Capuchin Saints,
Blessed and Associates


St. Felix of Cantalice

Felix preached in the street, rebuked corrupt politicians and exhorted young men to stop leading dissolute lives. Felix was a good friend of St. Philip Neri and an acquaintance of Charles Borromeo. Felix developed a reputation as a healer. As he got older, his superior ordered him to wear sandals to protect his health.

St. Felix of Nicosia

Felix was devoted to Jesus Christ and the Virgin Mary. On Fridays he would contemplate the Passion and death of Jesus Christ. On Fridays during Lent, he fasted on bread and water. He had a particular veneration for the Blessed Sacrament, spending hours in front of the tabernacle, even after having endured the harsh trials of every day.

St. Fidelis of Sigmaringen

A successful lawyer prior to his entrance into religious life, Fidelis spent much of his time as a friar preaching and teaching among the Calvanists, converting many to the Catholic faith. Incensed at his success in converting their brethren, he was martyred by the Calvanists on April 24, 1622.

St. Bernard of Corleone

Bernard had a strong devotion to the Blessed Virgin Mary, and encouraged others in this devotion. His biographers claim that Mary appeared to him and placed Jesus, as an infant, in his arms. It is also claimed that she gave him knowledge of the day of his death four months in advance. He died at Palermo on 12 January 1667.

St. Conrad of Parzham

Conrad loved silence in a special way. His spare moments during the day were spent in a nook near the door where it was possible for him to see and adore the Blessed Sacrament. It was generally believed that he never took any rest, but continually occupied himself in work and exercises of devotion.

St. Crispen of Viterbo

Crispen served as questor, soliciting alms for the community. So fond of him were the local people, that they refused to deal with a replacement. He used to call himself the beast of burden of the Capuchins, and asked by a stranger why he went bare-headed, Crispin answered, that “an ass does not wear a hat.”

St. Francis Mary of Camporossa

In an epidemic of cholera in August 1866 Francis Mary gave his help to the victims of the plague but soon contracted the disease himself and died not too long after. The Genoese people called him, and continue to call him, “Padre Santo” due to his holiness. His remains rest in a chapel at the Immaculate Conception convent.

St. Ignatius of Laconi

Ignatius asked for admission at the Capuchin friary at Cagliari; the superiors initially hesitated because of his delicate health, but later accepted him. Despite his physical infirmities, his ardor allowed him to attend the spiritual exercises of the community and excel in perfection of his observance of the Rule of Saint Francis.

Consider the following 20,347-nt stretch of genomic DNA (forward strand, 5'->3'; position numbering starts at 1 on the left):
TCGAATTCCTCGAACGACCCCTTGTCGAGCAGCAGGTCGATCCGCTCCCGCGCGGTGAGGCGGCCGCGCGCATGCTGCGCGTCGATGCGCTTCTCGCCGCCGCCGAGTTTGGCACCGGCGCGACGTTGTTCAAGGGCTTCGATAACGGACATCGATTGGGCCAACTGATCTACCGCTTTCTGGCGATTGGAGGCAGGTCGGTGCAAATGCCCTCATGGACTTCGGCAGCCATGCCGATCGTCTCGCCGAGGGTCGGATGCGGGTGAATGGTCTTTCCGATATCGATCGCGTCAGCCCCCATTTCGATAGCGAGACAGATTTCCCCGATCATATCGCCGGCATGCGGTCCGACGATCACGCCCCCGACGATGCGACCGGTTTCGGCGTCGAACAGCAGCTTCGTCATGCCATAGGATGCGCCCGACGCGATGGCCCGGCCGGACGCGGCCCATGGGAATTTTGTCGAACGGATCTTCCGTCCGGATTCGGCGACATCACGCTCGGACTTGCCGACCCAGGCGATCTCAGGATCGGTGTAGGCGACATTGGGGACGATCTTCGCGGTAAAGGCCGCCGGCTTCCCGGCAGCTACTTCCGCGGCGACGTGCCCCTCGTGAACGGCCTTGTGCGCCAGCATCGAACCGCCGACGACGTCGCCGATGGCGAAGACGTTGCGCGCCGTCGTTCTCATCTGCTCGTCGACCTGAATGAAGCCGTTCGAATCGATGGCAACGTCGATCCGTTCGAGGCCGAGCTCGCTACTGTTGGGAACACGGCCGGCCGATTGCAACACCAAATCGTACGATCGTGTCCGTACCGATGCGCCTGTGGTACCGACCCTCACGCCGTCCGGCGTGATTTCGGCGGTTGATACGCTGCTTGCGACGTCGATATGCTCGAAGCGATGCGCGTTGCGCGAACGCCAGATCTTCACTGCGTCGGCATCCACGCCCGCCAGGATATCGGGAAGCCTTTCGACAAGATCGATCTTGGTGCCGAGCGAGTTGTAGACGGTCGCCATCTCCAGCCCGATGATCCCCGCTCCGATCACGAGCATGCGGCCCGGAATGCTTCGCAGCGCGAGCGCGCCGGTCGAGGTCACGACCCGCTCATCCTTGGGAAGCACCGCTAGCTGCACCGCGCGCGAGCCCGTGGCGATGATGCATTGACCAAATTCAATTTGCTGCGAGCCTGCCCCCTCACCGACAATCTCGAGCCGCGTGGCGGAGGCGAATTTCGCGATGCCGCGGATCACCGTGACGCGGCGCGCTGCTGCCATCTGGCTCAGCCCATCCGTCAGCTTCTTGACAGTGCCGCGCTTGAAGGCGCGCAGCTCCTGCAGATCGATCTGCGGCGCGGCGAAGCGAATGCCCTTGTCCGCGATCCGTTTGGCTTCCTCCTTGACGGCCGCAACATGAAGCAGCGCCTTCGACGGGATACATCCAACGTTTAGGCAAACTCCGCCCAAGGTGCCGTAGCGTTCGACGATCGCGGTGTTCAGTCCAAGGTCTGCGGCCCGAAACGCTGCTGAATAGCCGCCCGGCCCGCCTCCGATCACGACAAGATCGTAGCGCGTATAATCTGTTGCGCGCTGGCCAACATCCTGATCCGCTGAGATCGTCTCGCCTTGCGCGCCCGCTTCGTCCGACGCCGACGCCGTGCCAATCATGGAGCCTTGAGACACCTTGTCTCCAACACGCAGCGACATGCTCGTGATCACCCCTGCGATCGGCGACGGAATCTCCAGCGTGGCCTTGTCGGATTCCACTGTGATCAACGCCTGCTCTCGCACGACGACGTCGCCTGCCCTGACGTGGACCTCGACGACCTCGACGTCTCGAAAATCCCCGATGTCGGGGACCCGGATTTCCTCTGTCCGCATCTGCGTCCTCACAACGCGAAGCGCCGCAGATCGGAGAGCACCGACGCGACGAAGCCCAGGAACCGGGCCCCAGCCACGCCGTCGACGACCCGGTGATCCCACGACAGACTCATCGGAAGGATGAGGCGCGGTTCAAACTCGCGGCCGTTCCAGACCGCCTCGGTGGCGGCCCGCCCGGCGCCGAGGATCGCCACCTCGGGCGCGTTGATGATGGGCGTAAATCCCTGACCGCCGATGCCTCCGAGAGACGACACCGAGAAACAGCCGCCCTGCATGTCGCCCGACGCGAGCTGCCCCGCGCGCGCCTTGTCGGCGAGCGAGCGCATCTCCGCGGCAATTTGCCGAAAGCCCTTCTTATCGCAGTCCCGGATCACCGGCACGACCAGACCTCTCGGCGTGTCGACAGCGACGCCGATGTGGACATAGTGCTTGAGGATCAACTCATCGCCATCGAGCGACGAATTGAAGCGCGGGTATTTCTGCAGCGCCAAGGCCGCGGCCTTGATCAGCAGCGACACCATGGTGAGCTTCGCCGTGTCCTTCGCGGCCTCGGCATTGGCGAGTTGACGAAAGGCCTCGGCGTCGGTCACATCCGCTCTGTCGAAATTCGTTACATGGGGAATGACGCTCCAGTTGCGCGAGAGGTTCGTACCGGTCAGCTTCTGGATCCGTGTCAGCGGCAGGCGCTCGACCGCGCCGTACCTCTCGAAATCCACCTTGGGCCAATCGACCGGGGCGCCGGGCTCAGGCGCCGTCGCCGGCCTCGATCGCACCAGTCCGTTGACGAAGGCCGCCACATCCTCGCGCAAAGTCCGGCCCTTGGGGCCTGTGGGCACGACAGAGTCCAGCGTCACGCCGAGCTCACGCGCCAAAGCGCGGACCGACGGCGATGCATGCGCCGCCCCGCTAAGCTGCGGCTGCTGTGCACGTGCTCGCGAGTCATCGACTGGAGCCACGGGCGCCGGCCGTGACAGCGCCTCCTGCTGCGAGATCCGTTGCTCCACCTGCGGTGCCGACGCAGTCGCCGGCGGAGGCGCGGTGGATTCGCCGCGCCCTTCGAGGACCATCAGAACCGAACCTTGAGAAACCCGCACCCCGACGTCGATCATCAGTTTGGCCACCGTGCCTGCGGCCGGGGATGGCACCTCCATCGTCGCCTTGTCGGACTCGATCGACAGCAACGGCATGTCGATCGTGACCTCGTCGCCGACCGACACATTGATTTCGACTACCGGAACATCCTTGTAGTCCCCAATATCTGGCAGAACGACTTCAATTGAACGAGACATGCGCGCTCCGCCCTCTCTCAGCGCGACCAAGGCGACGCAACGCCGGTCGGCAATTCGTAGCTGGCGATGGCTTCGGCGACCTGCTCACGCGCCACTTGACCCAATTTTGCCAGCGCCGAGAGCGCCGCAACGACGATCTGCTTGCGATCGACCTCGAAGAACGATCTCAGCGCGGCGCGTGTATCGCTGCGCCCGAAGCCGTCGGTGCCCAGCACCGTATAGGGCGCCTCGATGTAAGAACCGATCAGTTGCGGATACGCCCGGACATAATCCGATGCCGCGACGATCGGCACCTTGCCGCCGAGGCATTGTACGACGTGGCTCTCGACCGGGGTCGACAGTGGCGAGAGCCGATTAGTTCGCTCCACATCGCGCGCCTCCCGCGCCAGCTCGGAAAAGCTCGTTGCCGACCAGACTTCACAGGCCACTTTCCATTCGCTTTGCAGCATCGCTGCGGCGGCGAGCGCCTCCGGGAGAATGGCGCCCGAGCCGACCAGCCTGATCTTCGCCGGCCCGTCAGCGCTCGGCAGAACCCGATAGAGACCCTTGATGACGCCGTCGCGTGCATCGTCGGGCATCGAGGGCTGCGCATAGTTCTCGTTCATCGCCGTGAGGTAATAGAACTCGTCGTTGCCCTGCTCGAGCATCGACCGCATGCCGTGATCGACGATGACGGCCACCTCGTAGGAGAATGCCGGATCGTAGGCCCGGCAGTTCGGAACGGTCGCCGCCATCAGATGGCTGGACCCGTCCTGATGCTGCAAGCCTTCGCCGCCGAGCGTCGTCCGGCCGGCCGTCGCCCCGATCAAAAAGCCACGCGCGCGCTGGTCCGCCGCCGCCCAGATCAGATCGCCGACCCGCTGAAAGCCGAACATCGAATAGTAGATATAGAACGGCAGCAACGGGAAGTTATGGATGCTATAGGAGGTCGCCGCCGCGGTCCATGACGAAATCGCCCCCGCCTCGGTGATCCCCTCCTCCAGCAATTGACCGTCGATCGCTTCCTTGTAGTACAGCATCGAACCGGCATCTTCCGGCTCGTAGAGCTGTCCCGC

St. Ignatius of Santhia

Ignatius made it his mission to help penitents in the sacrament of Reconciliation and also devoted himself to the care of the ill. He gained a strong reputation for the humble and austere nature of his life in addition to the application of the Franciscan charism in his life which served as a model for thousands.

St. Joseph of Leonessa

As a friar Joseph was remarkable for his great abstinence. “Brother Ass”, he would say to his body, “there is no need to feed thee as a noble horse would be fed: thou must be content to be a poor ass.” In 1599, the year before the Jubilee year, he fasted the whole year by way of preparation for gaining the indulgence.

St. Lawrence of Brindisi

Pope Clement VIII assigned Lawrence the task of converting the Jews in the city. Beginning in 1599, Lawrence established Capuchin monasteries in modern Germany and Austria, furthering the Counter-Reformation and bringing many Protestants back to the Catholic faith. He is a Doctor of the Church.

St. Leopold Mandic

Leopold wanted to be a missionary in Eastern Europe, but spent almost all his adult life in Italy, living in Padua from 1906 until his death. He spent one year in an Italian prison during World War I, since he would not renounce his Croatian nationality. Leopold passed long hours in the confessional and was revered for his patience.

St. Luca Antonio Falcone

Falcone became known for ecstasies during the celebration of Mass and was known for converting the hearts of thousands when he went about preaching. The friar possessed the gifts of visions and bilocation and was invited to start preaching in the Neapolitan region at the behest of Cardinal Francesco Pignatelli.

St. Pio of Pietrelcina (Padre Pio)

Born the son of peasant farmers in Pietrelcina in 1887, Padre Pio was an Italian priest who was known for his piety and charity as well as for the gift of the stigmata, which has never been explained. Pio spent long hours in the confessional and wrote letters to his spiritual children around the world.

St. Seraphim of Montegranaro

Seraphin was distinguished from the first by his unaffected simplicity, mortification, and obedience as well as charity which, towards the poor, knew no bounds. He had a special devotion to the Blessed Sacrament and to Our Lady. Seraphin was endowed with the gift of reading the secrets of hearts, and with that of miracles and prophecy.

St. Veronica Giuliani

Veronica was born in 1660 and entered the Capuchin Poor Clares at Citttidi Castello, Umbria, in 1677. She remained there for the rest of her life and served as novice mistress for thirty-four years. A mystic, she was the recipient of the stigmata in 1697 and visions, the accounts of which are quite detailed.



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